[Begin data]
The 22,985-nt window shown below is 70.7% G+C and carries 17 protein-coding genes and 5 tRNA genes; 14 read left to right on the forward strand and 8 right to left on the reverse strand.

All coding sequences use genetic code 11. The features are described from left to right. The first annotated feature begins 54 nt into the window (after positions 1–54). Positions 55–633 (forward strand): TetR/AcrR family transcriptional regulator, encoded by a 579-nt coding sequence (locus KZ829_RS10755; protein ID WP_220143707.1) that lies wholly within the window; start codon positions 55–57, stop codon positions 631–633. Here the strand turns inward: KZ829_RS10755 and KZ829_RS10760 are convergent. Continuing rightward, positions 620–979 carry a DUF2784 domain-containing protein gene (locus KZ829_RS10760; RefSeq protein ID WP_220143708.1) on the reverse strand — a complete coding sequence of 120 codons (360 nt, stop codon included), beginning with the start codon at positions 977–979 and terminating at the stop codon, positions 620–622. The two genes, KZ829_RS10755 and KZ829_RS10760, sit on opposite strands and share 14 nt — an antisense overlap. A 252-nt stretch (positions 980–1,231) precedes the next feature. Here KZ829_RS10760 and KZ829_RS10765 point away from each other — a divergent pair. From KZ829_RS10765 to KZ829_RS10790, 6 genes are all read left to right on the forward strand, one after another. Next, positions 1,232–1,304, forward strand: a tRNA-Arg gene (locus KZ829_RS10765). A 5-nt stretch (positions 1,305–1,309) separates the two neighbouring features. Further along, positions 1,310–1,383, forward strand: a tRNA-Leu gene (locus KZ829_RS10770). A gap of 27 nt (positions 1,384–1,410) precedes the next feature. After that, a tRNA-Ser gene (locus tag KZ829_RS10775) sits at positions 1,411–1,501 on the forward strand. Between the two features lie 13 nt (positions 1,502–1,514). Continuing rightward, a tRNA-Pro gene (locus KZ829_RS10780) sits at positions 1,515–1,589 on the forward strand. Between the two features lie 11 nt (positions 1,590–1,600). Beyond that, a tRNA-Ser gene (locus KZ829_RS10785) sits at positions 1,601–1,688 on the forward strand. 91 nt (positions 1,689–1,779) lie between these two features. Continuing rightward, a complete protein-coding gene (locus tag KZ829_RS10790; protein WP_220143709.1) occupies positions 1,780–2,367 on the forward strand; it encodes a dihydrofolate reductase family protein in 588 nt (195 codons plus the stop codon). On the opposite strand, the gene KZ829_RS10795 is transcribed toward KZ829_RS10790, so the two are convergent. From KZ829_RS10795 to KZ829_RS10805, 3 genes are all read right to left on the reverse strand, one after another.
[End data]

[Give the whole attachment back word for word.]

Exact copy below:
The 22,985-nt window shown below is 70.7% G+C and carries 17 protein-coding genes and 5 tRNA genes; 14 read left to right on the forward strand and 8 right to left on the reverse strand.

All coding sequences use genetic code 11. The features are described from left to right. The first annotated feature begins 54 nt into the window (after positions 1–54). Positions 55–633 (forward strand): TetR/AcrR family transcriptional regulator, encoded by a 579-nt coding sequence (locus KZ829_RS10755; protein ID WP_220143707.1) that lies wholly within the window; start codon positions 55–57, stop codon positions 631–633. Here the strand turns inward: KZ829_RS10755 and KZ829_RS10760 are convergent. Continuing rightward, positions 620–979 carry a DUF2784 domain-containing protein gene (locus KZ829_RS10760; RefSeq protein ID WP_220143708.1) on the reverse strand — a complete coding sequence of 120 codons (360 nt, stop codon included), beginning with the start codon at positions 977–979 and terminating at the stop codon, positions 620–622. The two genes, KZ829_RS10755 and KZ829_RS10760, sit on opposite strands and share 14 nt — an antisense overlap. A 252-nt stretch (positions 980–1,231) precedes the next feature. Here KZ829_RS10760 and KZ829_RS10765 point away from each other — a divergent pair. From KZ829_RS10765 to KZ829_RS10790, 6 genes are all read left to right on the forward strand, one after another. Next, positions 1,232–1,304, forward strand: a tRNA-Arg gene (locus KZ829_RS10765). A 5-nt stretch (positions 1,305–1,309) separates the two neighbouring features. Further along, positions 1,310–1,383, forward strand: a tRNA-Leu gene (locus KZ829_RS10770). A gap of 27 nt (positions 1,384–1,410) precedes the next feature. After that, a tRNA-Ser gene (locus tag KZ829_RS10775) sits at positions 1,411–1,501 on the forward strand. Between the two features lie 13 nt (positions 1,502–1,514). Continuing rightward, a tRNA-Pro gene (locus KZ829_RS10780) sits at positions 1,515–1,589 on the forward strand. Between the two features lie 11 nt (positions 1,590–1,600). Beyond that, a tRNA-Ser gene (locus KZ829_RS10785) sits at positions 1,601–1,688 on the forward strand. 91 nt (positions 1,689–1,779) lie between these two features. Continuing rightward, a complete protein-coding gene (locus tag KZ829_RS10790; protein WP_220143709.1) occupies positions 1,780–2,367 on the forward strand; it encodes a dihydrofolate reductase family protein in 588 nt (195 codons plus the stop codon). On the opposite strand, the gene KZ829_RS10795 is transcribed toward KZ829_RS10790, so the two are convergent. From KZ829_RS10795 to KZ829_RS10805, 3 genes are all read right to left on the reverse strand, one after another.